What do they mean?
Didn't anybody ever tell them that nobody likes a smartarse? Come to that, didn't anybody ever tell them what a beacon is? As every self-respecting Elizabethan yeoman knows, beacons are what you set fire to when there's trouble afoot (or indeed sailing up the Thames). For those of us teaching classloads of enthusiastic young arsonists, the last thing we need is a nearby beacon.
Once again, the Department for Education and Skills has shown itself badly in need of a dictionary. Any decent one, from Samuel Johnson's onwards, would have directed them to Shakespeare's "Modest doubt is call'd the beacon of the wise, the tent that searches to th' bottom of the worst".
Clearly the DfES has picked all the wrong schools. It isn't those smug, holier-than-thou establishments with their fancy ways who should be beacons; it's the likes of us at St Jude's. Here, modest doubt is the order of the day. All our pupils know this. Indeed all our pupils know the quotation.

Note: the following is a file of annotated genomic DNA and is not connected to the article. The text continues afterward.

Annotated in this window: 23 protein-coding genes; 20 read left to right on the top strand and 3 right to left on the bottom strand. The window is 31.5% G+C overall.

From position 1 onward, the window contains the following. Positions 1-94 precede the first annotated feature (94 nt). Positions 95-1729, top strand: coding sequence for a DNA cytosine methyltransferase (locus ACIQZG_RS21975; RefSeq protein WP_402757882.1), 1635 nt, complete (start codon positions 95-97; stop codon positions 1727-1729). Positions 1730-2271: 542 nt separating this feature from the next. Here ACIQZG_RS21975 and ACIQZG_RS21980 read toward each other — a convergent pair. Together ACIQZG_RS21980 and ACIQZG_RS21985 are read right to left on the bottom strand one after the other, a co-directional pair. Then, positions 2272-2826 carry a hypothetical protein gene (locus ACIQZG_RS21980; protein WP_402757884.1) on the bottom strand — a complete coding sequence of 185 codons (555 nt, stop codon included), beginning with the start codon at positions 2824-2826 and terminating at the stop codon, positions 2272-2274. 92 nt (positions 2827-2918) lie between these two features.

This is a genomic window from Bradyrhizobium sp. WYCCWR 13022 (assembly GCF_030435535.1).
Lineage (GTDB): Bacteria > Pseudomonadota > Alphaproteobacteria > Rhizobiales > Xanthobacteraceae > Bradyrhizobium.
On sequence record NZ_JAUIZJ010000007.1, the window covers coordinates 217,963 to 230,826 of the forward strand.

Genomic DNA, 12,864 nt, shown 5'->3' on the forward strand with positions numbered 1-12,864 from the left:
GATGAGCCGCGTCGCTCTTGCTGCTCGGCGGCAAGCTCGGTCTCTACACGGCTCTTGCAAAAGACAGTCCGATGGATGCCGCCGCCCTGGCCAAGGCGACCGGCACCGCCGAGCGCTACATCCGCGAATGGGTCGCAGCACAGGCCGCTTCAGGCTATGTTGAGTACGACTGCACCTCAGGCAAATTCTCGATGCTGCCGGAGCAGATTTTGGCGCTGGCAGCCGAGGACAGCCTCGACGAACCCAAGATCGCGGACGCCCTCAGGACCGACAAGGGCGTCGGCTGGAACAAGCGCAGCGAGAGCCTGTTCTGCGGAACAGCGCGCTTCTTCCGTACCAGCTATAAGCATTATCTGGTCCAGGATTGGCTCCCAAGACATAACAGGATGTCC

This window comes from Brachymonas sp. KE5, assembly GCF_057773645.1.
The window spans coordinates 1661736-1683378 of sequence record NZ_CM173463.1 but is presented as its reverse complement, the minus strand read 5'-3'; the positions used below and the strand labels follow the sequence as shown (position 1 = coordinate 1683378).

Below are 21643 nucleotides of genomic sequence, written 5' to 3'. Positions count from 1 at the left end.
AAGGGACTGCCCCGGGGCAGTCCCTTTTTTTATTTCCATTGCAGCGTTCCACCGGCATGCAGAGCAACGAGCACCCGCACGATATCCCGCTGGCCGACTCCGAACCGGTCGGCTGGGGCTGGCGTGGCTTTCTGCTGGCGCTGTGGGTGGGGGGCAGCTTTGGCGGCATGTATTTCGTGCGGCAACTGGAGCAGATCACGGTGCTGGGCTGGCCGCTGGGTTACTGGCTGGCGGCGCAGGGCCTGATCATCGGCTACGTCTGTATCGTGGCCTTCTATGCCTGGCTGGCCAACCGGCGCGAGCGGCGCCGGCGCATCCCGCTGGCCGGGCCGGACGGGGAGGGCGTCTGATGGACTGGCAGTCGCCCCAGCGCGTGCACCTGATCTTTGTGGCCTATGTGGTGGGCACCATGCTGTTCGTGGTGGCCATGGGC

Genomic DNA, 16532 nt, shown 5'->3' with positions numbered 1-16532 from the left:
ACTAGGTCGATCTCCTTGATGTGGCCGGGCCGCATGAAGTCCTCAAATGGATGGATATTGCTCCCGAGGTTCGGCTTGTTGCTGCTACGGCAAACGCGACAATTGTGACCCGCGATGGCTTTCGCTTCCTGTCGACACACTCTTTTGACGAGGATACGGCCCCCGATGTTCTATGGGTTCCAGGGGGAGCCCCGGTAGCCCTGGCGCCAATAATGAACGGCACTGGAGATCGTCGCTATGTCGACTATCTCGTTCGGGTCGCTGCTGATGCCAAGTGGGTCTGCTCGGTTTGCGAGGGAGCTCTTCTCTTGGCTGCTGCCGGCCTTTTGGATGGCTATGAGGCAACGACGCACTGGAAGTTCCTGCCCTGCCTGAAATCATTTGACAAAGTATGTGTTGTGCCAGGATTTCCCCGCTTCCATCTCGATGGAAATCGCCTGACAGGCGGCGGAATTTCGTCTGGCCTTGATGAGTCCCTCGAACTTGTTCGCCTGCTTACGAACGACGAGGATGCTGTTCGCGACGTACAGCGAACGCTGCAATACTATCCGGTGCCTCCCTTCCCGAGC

Having seen Troy, and decided they all want to be Brad Pitt, they naturally turned to Troilus and Cressida, as you do, and are now very keen on slaying people and then dragging them round the playground surrounded by Myrmidons.
(They also enjoy sulking in their tents, but that's teenagers for you.) As for the bottom of the worst, that's easy to find as well: it's on Maurice. However, since they have banned corporal punishment it isn't much use to us. Maurice of course, as a boy who would look on a thousand ships as merely an opportunity to try out his new penknife, is the sort of chap we would rather have in our tent than theirs. Maurice is, in many ways, a beacon all by himself. Certainly, he's hard to miss. And as Johnson also says, a beacon is there to alarm the country. Yup, that's Maurice.